An interesting article (available through Law360 subscription) by Mark Cooper and Richard Bacon at Eversheds Sutherland, specifically relating to the TBD (Owen Holland) Limited v Simons & Others  EWHC 30 (Ch) case. This case presents a scenario that is all too common where an employee leaves Company A to join Company B and is alleged to have taken confidential data with them to use at Company B at the expense of Company A. A search order is often sought in these scenarios to ensure that documents that could be relevant to the case are preserved.
Although I am not able to comment on the case from a legal perspective as the authors do, it is interesting to see how the facts played out in this scenario. We often get involved in assisting on these type of cases where we act as the independent computer expert during the execution of an order.
When these orders are sought, from a technical perspective, it is important to ensure that they take into account the way people use technologies and where data may be stored. For example, it is not simply the computers in the buildings subject to an order that could hold relevant documents, but much data can exist in the Cloud or in data centres - therefore, how this data is included in an order must be considered.
Equally, virtually all devices and on-line accounts that need to be captured will have some form of security around them, sometimes just a username and password, but often they can also have two-factor authentication built in. These factors must also be considered in the drafting of the order.
And as this article points out, the preservation is just the starting point with the data. Any further actions, which will need to be properly agreed by the parties and/or the court, will include two distinct technical processes:
- The first will involve preparing the user-created documents (e.g. emails, office documents, PDF files etc) to be indexed and analysed to determine a set of documents that can be reviewed.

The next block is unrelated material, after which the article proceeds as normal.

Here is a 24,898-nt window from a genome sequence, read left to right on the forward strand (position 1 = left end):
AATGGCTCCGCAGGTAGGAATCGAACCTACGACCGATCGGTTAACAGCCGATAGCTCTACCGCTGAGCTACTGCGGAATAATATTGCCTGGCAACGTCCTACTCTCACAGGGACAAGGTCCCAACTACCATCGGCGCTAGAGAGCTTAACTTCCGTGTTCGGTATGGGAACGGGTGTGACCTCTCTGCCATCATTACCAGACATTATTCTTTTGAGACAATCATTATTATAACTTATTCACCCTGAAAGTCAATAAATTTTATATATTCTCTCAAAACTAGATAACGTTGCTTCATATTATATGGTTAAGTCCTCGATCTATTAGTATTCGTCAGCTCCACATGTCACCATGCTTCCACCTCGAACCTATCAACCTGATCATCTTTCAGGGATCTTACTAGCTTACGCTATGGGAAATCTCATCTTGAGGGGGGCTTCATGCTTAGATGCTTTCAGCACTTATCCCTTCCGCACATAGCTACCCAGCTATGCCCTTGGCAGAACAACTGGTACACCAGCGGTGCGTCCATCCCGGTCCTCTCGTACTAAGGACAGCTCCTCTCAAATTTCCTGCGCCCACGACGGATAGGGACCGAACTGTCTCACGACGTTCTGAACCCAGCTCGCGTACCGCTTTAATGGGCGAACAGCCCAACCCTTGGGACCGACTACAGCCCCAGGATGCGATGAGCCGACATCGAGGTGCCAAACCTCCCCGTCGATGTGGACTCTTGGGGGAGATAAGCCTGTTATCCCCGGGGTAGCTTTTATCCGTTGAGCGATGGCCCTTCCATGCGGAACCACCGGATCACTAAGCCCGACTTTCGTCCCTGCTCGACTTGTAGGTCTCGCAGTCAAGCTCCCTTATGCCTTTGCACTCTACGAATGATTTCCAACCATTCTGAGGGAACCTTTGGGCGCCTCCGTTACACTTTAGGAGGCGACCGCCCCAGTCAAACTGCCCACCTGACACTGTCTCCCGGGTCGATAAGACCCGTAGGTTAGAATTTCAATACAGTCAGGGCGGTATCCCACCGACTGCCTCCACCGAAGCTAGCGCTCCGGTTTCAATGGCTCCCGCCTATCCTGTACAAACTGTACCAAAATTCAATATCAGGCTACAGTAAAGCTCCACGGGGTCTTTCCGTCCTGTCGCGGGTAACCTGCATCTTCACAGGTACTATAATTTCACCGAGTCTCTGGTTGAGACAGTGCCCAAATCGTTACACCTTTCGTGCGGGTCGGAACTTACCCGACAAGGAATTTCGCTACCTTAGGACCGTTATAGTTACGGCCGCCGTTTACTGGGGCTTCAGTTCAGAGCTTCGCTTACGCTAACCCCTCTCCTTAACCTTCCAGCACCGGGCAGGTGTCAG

- The second will involve a more forensic analysis of the captured data, looking to recover artefacts that could also be useful to the case, for example, recovering deleted files, extracting Internet browsing history and identifying USB devices connected to a machine.
These processes will often include steps that include the identification of materials that may not be reviewed, for example privileged data, so that it can be isolated and excluded from the ongoing process.
If you'd like to know more about our experiences in respect of search orders, please feel free to contact me.
Applicants for a search order should not make use of preserved documents without specific court sanction. The search order precedent in Section 25 of the civil procedure rules envisages an item-by-item review of material, whereby the respondent facilitates the display of items listed in the search order, which can then be read and copied. This however may not be suitable for soft-copy documents, which generally are of a large volume and in practical terms cannot be subject to an item-by-item review. While imaging will be a less disruptive and more efficient way to proceed, it is likely to involve the production of material that is not only not listed in the search order, but may also be privileged or incriminating. In such circumstances, a search order that also provides for disclosure will be exceptional until such time as the respondent and any other interested party has been heard, given that exactly what has been imaged will not be known.